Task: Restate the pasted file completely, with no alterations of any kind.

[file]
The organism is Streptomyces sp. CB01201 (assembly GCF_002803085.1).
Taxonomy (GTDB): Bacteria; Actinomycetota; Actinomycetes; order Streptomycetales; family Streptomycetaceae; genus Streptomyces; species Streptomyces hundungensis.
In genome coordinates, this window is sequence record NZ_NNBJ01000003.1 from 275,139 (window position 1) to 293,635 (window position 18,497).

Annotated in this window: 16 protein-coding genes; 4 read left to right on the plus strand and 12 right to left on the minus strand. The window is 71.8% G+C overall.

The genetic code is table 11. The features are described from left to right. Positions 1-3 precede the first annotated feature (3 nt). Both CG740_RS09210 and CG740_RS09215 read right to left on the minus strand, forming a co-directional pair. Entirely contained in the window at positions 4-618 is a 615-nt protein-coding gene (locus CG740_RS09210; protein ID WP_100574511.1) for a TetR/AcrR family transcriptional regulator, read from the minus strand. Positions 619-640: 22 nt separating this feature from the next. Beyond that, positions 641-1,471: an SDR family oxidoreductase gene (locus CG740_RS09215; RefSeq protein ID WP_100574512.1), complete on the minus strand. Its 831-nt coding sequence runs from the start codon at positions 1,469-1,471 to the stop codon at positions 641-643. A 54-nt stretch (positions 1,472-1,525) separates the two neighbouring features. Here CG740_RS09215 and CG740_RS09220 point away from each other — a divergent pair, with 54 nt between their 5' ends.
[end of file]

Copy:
The organism is Streptomyces sp. CB01201 (assembly GCF_002803085.1).
Taxonomy (GTDB): Bacteria; Actinomycetota; Actinomycetes; order Streptomycetales; family Streptomycetaceae; genus Streptomyces; species Streptomyces hundungensis.
In genome coordinates, this window is sequence record NZ_NNBJ01000003.1 from 275,139 (window position 1) to 293,635 (window position 18,497).

Annotated in this window: 16 protein-coding genes; 4 read left to right on the plus strand and 12 right to left on the minus strand. The window is 71.8% G+C overall.

The genetic code is table 11. The features are described from left to right. Positions 1-3 precede the first annotated feature (3 nt). Both CG740_RS09210 and CG740_RS09215 read right to left on the minus strand, forming a co-directional pair. Entirely contained in the window at positions 4-618 is a 615-nt protein-coding gene (locus CG740_RS09210; protein ID WP_100574511.1) for a TetR/AcrR family transcriptional regulator, read from the minus strand. Positions 619-640: 22 nt separating this feature from the next. Beyond that, positions 641-1,471: an SDR family oxidoreductase gene (locus CG740_RS09215; RefSeq protein ID WP_100574512.1), complete on the minus strand. Its 831-nt coding sequence runs from the start codon at positions 1,469-1,471 to the stop codon at positions 641-643. A 54-nt stretch (positions 1,472-1,525) separates the two neighbouring features. Here CG740_RS09215 and CG740_RS09220 point away from each other — a divergent pair, with 54 nt between their 5' ends.